Last night, in support of my thesis that the voters will probably take a long last look at Barack Obama, I cited 1980 as one of the elections in which a challenger received this sort of scrutiny. In doing so, I implied that Reagan held a large lead deep into the campaign, that the lead disappeared briefly when voters took a last look at him, and then re-emerged just before election day.
But my friend Peter Robinson, who should know, gently disputed my recollection of the events of 1980. It turns out that, although Reagan did hold a massive lead (more than 20 percentage points), this lead was gone by around Labor Day. Reagan did not break away again until shortly before election day, when voters took a long last look at Jimmy Carter.
Reagan, in other words, did receive sharp scrutiny to his detriment, but it occurred well before the election. When he passed muster (to say the least) in the debates, voters were finally ready to elect him.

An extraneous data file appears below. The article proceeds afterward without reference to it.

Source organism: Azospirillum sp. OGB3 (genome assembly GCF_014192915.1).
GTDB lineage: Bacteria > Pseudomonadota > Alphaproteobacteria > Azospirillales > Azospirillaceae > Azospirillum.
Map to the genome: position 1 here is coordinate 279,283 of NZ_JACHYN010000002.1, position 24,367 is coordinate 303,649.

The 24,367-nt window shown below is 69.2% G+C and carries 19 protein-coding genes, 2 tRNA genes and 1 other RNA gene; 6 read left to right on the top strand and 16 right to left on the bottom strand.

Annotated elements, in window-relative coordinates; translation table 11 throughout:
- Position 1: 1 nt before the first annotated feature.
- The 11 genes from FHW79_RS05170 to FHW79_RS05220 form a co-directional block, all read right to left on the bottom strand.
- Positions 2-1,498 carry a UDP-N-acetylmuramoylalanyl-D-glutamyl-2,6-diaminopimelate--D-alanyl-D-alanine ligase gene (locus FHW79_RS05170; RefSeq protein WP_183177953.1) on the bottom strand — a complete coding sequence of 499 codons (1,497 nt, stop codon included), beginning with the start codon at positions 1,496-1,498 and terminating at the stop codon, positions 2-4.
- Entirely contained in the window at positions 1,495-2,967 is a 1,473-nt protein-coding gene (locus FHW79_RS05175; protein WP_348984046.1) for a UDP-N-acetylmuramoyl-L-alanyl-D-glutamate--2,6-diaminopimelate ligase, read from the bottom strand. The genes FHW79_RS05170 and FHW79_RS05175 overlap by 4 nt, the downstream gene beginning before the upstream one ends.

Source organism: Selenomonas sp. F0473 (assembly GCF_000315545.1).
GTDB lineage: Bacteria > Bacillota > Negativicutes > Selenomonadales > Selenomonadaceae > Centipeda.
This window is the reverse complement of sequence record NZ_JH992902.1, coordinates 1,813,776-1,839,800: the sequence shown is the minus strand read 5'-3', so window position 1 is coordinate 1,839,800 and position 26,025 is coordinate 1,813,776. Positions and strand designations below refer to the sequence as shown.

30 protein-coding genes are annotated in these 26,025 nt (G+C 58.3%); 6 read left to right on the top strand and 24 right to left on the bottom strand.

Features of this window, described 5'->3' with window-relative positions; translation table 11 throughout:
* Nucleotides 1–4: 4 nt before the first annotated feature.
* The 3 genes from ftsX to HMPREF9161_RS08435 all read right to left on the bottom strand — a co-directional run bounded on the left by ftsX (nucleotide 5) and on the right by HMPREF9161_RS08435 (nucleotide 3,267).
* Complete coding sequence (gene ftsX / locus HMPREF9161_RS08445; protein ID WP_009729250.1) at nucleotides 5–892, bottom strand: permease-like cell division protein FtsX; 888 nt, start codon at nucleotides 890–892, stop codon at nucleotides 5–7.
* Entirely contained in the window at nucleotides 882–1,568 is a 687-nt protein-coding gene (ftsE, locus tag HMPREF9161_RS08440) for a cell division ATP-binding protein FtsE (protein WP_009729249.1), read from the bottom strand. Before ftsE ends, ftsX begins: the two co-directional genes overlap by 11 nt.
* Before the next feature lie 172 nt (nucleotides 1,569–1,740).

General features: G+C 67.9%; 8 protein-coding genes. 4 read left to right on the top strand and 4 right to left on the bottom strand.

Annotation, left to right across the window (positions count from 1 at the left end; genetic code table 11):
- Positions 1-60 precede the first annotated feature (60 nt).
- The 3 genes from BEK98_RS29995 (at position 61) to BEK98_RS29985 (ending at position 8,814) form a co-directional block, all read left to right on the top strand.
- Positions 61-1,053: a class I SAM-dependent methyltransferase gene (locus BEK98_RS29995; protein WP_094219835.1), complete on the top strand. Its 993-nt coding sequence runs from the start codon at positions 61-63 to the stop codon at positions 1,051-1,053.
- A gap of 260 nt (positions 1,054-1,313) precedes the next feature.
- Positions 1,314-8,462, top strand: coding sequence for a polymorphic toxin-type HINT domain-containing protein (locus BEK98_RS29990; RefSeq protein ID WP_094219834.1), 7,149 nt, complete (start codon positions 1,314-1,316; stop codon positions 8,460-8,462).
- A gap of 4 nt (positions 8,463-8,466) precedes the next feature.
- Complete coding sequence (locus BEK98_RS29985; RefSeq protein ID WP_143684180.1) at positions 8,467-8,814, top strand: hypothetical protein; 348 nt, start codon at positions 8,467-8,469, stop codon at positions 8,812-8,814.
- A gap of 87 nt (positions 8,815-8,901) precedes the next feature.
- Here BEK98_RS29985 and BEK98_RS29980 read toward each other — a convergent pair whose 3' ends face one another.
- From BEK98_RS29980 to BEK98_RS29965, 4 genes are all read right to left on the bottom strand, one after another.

One can argue that Barack Obama, like Reagan, received his sharp scrutiny in August and early September when his small but distinct lead became a small deficit. Having now debated well, it’s possible that Obama has just about sealed the deal. In this scenario any remaining major movement will be in his favor, as voters fixate on the parlous state of the economy.
I think it’s more likely, however, that Obama has yet to receive that long last look (all that really happened in August is that McCain poked a little fun at him). This scrutiny, I believe, will occur after mid-October, as it did (unless my memory is still playing tricks) for Bill Clinton and George Bush.
BY THE WAY: As I’ve written before, in light of the way voters perceive the state of things, and assuming Obama continues to debate reasonably well, my view is that Obama will seal the deal when voters take that last long look.
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